Recommendations for the release to be used? How do I know when the form should be removed? How critical is the timing for removal of the form? (Ie will watiing too long after it is sufficiently hardened result in difficult/impossible release?)


From what Ive read, waterproofing sealer/cures are best applied right after any bleed water is absorbed. After that I assume the project should be "bagged" for curing? I would add posts to the form to support the bag so it doesnt fall onto the slab, but how "tight" should the clearance be to recirculate the moisture for a good cure? And most importantly: what should I have asked and didnt!

Thanks again for reading if you made it this far!

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Old 08-17-2009, 06:17 PM   #2
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Got a drawing?

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Old 08-17-2009, 06:21 PM   #3
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Got a drawing?
No, I dont have a drawing yet, though since its mostly straight lines I could probably draw them up fairly simply. (I am considering an arched top now, but I can rough that out).

Is it permitted on this forum to post images?
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Old 08-17-2009, 06:29 PM   #4
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It is preferred and welcomed.
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Old 08-17-2009, 09:06 PM   #5
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what is going on top of the slab ? this will help determine the thickness. cars, peoples feet, ?
i would not bury the pvc in the concrete, may cause it to crack some day.(the pvc, not the concrete) run the pvc under the concrete in some gravel. if it were just for wires the embed would be ok, but your carring water, you dont want any leaks later. you will come up through the concrete vertically, thats ok.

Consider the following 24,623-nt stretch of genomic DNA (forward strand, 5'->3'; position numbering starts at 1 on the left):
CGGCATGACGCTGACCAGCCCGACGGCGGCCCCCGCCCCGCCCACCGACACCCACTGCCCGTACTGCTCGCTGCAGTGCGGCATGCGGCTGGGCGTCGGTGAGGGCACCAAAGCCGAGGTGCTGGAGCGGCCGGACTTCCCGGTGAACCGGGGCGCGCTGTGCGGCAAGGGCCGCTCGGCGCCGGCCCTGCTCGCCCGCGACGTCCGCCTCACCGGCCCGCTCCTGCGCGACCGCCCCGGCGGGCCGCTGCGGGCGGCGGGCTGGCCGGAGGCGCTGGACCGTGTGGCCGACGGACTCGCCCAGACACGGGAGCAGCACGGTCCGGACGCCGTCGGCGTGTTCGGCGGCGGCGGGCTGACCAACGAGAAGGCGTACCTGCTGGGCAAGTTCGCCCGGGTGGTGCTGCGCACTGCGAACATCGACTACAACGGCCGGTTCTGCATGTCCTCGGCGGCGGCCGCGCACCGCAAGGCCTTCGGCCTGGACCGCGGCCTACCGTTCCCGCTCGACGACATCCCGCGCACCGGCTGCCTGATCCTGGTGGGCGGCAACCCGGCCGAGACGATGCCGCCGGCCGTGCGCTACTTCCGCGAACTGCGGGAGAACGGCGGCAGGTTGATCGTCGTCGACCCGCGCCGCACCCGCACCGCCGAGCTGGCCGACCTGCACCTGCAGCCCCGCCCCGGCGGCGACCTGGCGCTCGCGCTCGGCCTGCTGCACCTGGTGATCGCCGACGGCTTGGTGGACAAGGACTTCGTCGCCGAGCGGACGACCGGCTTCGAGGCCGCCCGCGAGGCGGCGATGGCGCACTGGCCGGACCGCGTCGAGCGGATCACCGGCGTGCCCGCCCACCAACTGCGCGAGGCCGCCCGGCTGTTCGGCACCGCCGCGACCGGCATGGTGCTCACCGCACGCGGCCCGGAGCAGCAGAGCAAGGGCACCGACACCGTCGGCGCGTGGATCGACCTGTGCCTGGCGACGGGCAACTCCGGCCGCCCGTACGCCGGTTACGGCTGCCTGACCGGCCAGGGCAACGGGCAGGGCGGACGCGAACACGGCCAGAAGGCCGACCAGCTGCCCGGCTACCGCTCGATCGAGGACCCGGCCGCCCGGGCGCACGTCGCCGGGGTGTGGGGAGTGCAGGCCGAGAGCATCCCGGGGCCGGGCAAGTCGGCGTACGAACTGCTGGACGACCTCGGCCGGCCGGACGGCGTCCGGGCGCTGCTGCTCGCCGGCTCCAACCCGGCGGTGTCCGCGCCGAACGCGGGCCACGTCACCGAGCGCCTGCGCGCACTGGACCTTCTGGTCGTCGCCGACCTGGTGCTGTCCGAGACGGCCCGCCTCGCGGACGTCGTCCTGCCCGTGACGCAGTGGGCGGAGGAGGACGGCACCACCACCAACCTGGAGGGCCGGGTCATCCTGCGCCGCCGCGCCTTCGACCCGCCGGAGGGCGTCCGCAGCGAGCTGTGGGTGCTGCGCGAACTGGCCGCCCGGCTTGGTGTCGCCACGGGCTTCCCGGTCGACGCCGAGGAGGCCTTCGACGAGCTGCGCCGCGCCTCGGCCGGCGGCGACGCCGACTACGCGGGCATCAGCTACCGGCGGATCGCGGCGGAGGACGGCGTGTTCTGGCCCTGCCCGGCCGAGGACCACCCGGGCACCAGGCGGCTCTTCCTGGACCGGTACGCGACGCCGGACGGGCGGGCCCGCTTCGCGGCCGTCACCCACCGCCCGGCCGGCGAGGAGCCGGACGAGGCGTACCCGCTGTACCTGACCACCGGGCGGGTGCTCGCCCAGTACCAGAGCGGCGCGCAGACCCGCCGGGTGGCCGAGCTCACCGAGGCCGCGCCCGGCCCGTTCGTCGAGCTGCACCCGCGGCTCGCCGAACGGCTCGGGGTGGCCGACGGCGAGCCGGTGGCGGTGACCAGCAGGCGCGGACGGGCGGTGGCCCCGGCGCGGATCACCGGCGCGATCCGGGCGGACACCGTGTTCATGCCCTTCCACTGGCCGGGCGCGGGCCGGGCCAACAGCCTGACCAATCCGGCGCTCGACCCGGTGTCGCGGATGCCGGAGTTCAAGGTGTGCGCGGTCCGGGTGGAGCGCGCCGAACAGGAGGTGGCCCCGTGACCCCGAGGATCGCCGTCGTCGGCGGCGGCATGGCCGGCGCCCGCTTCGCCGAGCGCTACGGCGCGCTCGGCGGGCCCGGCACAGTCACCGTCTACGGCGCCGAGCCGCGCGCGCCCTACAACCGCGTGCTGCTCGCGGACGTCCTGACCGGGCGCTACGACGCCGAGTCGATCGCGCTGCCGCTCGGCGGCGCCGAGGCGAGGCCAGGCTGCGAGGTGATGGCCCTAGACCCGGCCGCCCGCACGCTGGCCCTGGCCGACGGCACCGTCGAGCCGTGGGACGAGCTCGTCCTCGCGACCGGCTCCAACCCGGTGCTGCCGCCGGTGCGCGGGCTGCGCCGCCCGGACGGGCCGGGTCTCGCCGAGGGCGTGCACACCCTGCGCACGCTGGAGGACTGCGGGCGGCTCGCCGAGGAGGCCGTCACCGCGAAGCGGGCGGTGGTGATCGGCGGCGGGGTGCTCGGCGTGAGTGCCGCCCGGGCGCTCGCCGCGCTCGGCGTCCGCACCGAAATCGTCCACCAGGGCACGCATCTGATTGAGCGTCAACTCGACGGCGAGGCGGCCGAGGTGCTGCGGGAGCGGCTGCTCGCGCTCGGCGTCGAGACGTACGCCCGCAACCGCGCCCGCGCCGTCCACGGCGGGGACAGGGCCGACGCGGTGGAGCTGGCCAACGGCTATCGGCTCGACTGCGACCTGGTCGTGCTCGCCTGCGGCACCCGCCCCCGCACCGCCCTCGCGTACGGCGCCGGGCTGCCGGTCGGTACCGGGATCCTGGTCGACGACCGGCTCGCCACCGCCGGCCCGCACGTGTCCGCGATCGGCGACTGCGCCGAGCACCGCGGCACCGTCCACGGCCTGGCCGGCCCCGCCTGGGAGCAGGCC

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Old 08-17-2009, 09:25 PM   #6
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There is nothing on top (once it is out of the form and vertical it would be tombstone shaped). The front face is clad in tile and molded concrete trim pieces. The top may be an arch or it may be flat, depending on how well the tile cuts.

Im not quite following your point on the PVC. Are saying to fill the form partially with gravel, lay the pipe on that and pour the concrete over that? The "back" after removing it from the form and standing it up would then be a partially exposed vertical PVC run with some gravel adhering to the concrete and surrounding the rest of the PVC? When the feeder PVC reaches the top it has to bend to horizontal, and then PVC (to the 3 outlet holes) from that portion of the feeder to the front of the "tombstone". Those 3 pieces have to go through the concrete.

Effectively the finished slab would be partially "hollowed out" except for some gravel partially surrounding the main PVC feeder?
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Old 08-17-2009, 10:59 PM   #7